a bit irresponsible towards life generally, his course and so on; but no, that's - it's
one of the main things actually, that's getting me down in the house.
Q: Yes...
A: Yeah, it really is. Because I don't really think - although we're friends, I don't
think that it's really their business that much, they're sort of imposing their
opinions on me and I don't - I just - it makes me feel uncomfortable.
Q: Does he stay there with you?
A: Yeah, he does come over, yeah, and he stays sometimes for a few days, and
they don't like it. They wrote me this letter actually; one of the guys who used to
live there, before he went to COUNTRY he came back, and they wrote a really
sort of silly letter saying "you're spending too much time in your room and we
don't see enough of you" - it was very kind of - it was very sort of Q: ...
A: Yeah, it was silly, but I think the way - I mean, the guy wrote it, CRAIG, and I
think he meant it in a very joking way, but - I know how they feel, there's a very
sort of underlying thing with the way they feel, you see, so ... probably their idea
to write it. I don't know, it makes me feel a bit - I mean, I know that a lot of people
don't approve of mixed relationships and so sometimes I think - especially when
things go badly between him and I, I think oh, perhaps they're right, you know,
and you sort of think - you've got this whole thing about society being - looking in
on you, like they're reflecting the attitudes of Q: Yeah.

3
A: - how many people do feel. I know my mother would have a fit if she knew.
Q: Your parents don't know?
A: They don't, no, they haven't got an idea at all. No. I mean, he - they have met
him. He came to my party last year but so did about eighty other people. It was a
twenty-first Q: Right, so he was just a friend to them.
A: That's right, exactly, he was just another person. They probably didn't - didn't
actually be introduced to him. But they wouldn't like it at all. They wouldn't
approve.
Q: Because of his race?
A: Yeah, that's it. 'Cos they're - I wouldn't say they're racist, but I think they're of
the age group where they feel their country's been taken over, this sort of thing;
you know, I mean when my mother came - she came from this small place in
NORTHWEST ENGLAND, and she didn't see anybody who wasn't white until
she was about twenty-five, and then when she came to London and there wasn't
that - she said like there wasn't that many then, you know, at that time, and now
there seems to be - yeah, a lot of different races, and so she can't really cope
with it. And - although my father's Irish, I mean he's an immigrant as well, but Q: Yeah, but it's still - it doesn't necessarily mean the attitudes are any different Q: No, he doesn't see himself - yeah, I think - I mean, in some ways I think he's
actually more prejudiced than she is. I think if she was living in like a leafy
suburb where it was mostly white middle class people, she'd have a different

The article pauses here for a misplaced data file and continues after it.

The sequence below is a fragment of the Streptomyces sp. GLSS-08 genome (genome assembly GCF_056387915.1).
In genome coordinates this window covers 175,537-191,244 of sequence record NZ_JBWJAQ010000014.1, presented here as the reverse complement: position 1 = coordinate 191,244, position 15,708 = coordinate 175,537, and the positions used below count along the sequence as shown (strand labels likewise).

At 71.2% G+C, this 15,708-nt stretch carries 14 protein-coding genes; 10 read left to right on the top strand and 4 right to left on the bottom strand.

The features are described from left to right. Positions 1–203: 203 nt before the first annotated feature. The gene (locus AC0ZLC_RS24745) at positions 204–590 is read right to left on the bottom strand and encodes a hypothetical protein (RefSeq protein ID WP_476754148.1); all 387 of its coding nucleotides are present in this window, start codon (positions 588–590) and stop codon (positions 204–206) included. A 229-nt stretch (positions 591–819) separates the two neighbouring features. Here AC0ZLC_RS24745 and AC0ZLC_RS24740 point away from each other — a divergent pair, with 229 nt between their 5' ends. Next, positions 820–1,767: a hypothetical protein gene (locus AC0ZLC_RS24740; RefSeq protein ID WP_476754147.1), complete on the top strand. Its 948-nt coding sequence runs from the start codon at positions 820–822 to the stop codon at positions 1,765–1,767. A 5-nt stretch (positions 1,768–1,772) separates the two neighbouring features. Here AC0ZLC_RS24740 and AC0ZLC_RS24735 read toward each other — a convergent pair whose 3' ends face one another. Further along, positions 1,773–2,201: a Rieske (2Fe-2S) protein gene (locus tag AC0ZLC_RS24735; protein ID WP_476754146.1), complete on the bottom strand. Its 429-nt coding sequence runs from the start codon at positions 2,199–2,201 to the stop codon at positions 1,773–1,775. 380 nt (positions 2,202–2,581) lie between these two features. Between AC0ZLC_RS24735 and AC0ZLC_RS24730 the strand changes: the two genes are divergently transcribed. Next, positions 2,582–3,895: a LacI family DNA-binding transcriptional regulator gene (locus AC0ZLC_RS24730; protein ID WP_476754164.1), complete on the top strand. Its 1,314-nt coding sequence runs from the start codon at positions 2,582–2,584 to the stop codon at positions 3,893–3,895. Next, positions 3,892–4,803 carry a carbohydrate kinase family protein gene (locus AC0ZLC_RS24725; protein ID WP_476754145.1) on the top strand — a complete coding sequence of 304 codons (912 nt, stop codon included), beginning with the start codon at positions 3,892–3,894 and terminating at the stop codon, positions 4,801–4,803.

attitude. It's only 'cos she feels swamped, as she puts it - you know, Brent, we
live in - they live in Brent Q: Right.
A: So - and Brent is quite multi-racial.
Q: It is, yes.
A: But they feel that they haven't chosen to live in a multi-racial area. They came
to it when it was all white and it's - since then it's changed, and they resent it.
And I think what even more they resent, is their inability to move out because of
their financial situation. They - you know, selling a house in Brent is very difficult
anyway, it has been for about five years. So... they wouldn't be able to afford to
move to the sort of place they'd like to, so I think they think, "better the devil you
know".
Q: No, it sounds - that's like my parents... except they never wanted to move, but
that's in Stanmore, which is A: Right, Stanmore's not very far from us. Is it Harrow Q: Yeah.
A: - about here Q: ... Harrow...
A: Yeah.
Q: ... similar thing as...
A: Right. Yeah, that's it. Yeah, Stanmore's quite - I think Stanmore's more Asian
than black.
Q: Yes, it is.
A: Yeah. But our road is - everybody who lives in our road - I mean I'm - I'm
quite, you know, I don't mind it at all, and I've grown up with it, 'cos it's - I think
people started to move in the early seventies when I was very young, and so I've

4
got used to it. I don't really even notice it. But my parents do and I think they
don't like the fact that I don't notice it, the fact that I don't make derogatory
comments; I think they - they sort of - sometimes they kind of push me to, you
know, like - my mother wouldn't approve at all, of my relationship.
Q: What about your boyfriend's parents?
A: They live in WEST MIDLANDS, and they don't know anything about me.
Q: Right.
A: And I don't think they're going to even.
Q: How long have you known him?
A: I've known him since I started NAME OF UNIVERSITY in '88 - September '88.
He lived in the halls as well actually. And we were - we were quite good friends
last year. He was seeing somebody then and he was having problems with her
and he used to talk to - I was like his agony aunt at the time. And then we started
going out in December just gone. So it hasn't been that long. But I think he
worries more about his parents - even though they're further away, I think his
family is more of an influence on him as a person, generally. He often makes
reference to what they would think about something and what they do and so on,
than I do. I think I'm more of an individual, definitely. And he lives with five
friends who are all Sikh like himself, and all from WEST MIDLANDS, and they're
very - quite close-knit and they tell each other a lot, and they seem to think they'll